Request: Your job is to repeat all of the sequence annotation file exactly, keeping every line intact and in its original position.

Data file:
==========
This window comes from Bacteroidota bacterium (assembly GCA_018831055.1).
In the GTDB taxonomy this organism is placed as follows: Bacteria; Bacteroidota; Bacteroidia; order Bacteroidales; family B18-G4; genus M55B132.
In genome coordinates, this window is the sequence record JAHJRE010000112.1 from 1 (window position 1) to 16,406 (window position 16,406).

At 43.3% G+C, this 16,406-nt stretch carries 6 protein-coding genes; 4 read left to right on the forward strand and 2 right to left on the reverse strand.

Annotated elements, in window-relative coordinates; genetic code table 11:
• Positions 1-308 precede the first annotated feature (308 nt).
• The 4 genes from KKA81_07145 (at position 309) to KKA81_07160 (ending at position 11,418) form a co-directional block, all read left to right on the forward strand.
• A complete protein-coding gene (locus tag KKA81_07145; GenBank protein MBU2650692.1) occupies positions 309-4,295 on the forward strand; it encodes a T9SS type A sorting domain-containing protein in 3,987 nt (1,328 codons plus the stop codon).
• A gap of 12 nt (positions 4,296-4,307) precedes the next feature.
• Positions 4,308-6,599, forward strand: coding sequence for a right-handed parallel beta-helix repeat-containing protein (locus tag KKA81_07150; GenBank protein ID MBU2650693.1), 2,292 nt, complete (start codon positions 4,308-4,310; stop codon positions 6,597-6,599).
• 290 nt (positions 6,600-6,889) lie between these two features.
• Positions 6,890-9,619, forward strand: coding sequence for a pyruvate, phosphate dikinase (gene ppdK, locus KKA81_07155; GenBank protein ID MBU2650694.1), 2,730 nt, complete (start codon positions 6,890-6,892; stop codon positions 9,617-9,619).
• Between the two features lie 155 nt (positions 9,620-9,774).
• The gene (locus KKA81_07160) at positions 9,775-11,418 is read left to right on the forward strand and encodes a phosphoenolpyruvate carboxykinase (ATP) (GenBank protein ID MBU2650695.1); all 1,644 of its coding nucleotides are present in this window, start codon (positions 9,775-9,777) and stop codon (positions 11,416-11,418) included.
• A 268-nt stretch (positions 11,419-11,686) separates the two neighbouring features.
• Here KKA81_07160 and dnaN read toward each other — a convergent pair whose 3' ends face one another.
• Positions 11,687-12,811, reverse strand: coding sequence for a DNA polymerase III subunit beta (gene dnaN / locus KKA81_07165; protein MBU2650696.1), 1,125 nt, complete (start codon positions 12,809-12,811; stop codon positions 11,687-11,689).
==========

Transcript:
This window comes from Bacteroidota bacterium (assembly GCA_018831055.1).
In the GTDB taxonomy this organism is placed as follows: Bacteria; Bacteroidota; Bacteroidia; order Bacteroidales; family B18-G4; genus M55B132.
In genome coordinates, this window is the sequence record JAHJRE010000112.1 from 1 (window position 1) to 16,406 (window position 16,406).

At 43.3% G+C, this 16,406-nt stretch carries 6 protein-coding genes; 4 read left to right on the forward strand and 2 right to left on the reverse strand.

Annotated elements, in window-relative coordinates; genetic code table 11:
• Positions 1-308 precede the first annotated feature (308 nt).
• The 4 genes from KKA81_07145 (at position 309) to KKA81_07160 (ending at position 11,418) form a co-directional block, all read left to right on the forward strand.
• A complete protein-coding gene (locus tag KKA81_07145; GenBank protein MBU2650692.1) occupies positions 309-4,295 on the forward strand; it encodes a T9SS type A sorting domain-containing protein in 3,987 nt (1,328 codons plus the stop codon).
• A gap of 12 nt (positions 4,296-4,307) precedes the next feature.
• Positions 4,308-6,599, forward strand: coding sequence for a right-handed parallel beta-helix repeat-containing protein (locus tag KKA81_07150; GenBank protein ID MBU2650693.1), 2,292 nt, complete (start codon positions 4,308-4,310; stop codon positions 6,597-6,599).
• 290 nt (positions 6,600-6,889) lie between these two features.
• Positions 6,890-9,619, forward strand: coding sequence for a pyruvate, phosphate dikinase (gene ppdK, locus KKA81_07155; GenBank protein ID MBU2650694.1), 2,730 nt, complete (start codon positions 6,890-6,892; stop codon positions 9,617-9,619).
• Between the two features lie 155 nt (positions 9,620-9,774).
• The gene (locus KKA81_07160) at positions 9,775-11,418 is read left to right on the forward strand and encodes a phosphoenolpyruvate carboxykinase (ATP) (GenBank protein ID MBU2650695.1); all 1,644 of its coding nucleotides are present in this window, start codon (positions 9,775-9,777) and stop codon (positions 11,416-11,418) included.
• A 268-nt stretch (positions 11,419-11,686) separates the two neighbouring features.
• Here KKA81_07160 and dnaN read toward each other — a convergent pair whose 3' ends face one another.
• Positions 11,687-12,811, reverse strand: coding sequence for a DNA polymerase III subunit beta (gene dnaN / locus KKA81_07165; protein MBU2650696.1), 1,125 nt, complete (start codon positions 12,809-12,811; stop codon positions 11,687-11,689).